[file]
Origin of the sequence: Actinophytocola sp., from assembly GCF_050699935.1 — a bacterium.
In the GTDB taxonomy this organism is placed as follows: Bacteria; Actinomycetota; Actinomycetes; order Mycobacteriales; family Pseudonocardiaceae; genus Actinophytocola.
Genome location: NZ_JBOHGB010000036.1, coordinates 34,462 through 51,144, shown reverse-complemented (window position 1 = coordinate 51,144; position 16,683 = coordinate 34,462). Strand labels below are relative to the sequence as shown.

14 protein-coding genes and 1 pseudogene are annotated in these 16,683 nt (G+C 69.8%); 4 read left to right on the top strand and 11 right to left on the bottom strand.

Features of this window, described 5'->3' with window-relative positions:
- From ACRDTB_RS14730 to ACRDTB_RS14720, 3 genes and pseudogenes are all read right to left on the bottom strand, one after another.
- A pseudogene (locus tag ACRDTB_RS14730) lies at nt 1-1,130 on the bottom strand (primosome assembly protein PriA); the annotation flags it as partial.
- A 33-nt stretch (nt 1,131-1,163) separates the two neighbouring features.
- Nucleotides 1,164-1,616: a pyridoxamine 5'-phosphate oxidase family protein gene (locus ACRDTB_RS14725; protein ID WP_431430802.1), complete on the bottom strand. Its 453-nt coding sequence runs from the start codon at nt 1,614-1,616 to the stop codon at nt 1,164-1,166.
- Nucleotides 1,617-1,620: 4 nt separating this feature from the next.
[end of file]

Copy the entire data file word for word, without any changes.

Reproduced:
Origin of the sequence: Actinophytocola sp., from assembly GCF_050699935.1 — a bacterium.
In the GTDB taxonomy this organism is placed as follows: Bacteria; Actinomycetota; Actinomycetes; order Mycobacteriales; family Pseudonocardiaceae; genus Actinophytocola.
Genome location: NZ_JBOHGB010000036.1, coordinates 34,462 through 51,144, shown reverse-complemented (window position 1 = coordinate 51,144; position 16,683 = coordinate 34,462). Strand labels below are relative to the sequence as shown.

14 protein-coding genes and 1 pseudogene are annotated in these 16,683 nt (G+C 69.8%); 4 read left to right on the top strand and 11 right to left on the bottom strand.

Features of this window, described 5'->3' with window-relative positions:
- From ACRDTB_RS14730 to ACRDTB_RS14720, 3 genes and pseudogenes are all read right to left on the bottom strand, one after another.
- A pseudogene (locus tag ACRDTB_RS14730) lies at nt 1-1,130 on the bottom strand (primosome assembly protein PriA); the annotation flags it as partial.
- A 33-nt stretch (nt 1,131-1,163) separates the two neighbouring features.
- Nucleotides 1,164-1,616: a pyridoxamine 5'-phosphate oxidase family protein gene (locus ACRDTB_RS14725; protein ID WP_431430802.1), complete on the bottom strand. Its 453-nt coding sequence runs from the start codon at nt 1,614-1,616 to the stop codon at nt 1,164-1,166.
- Nucleotides 1,617-1,620: 4 nt separating this feature from the next.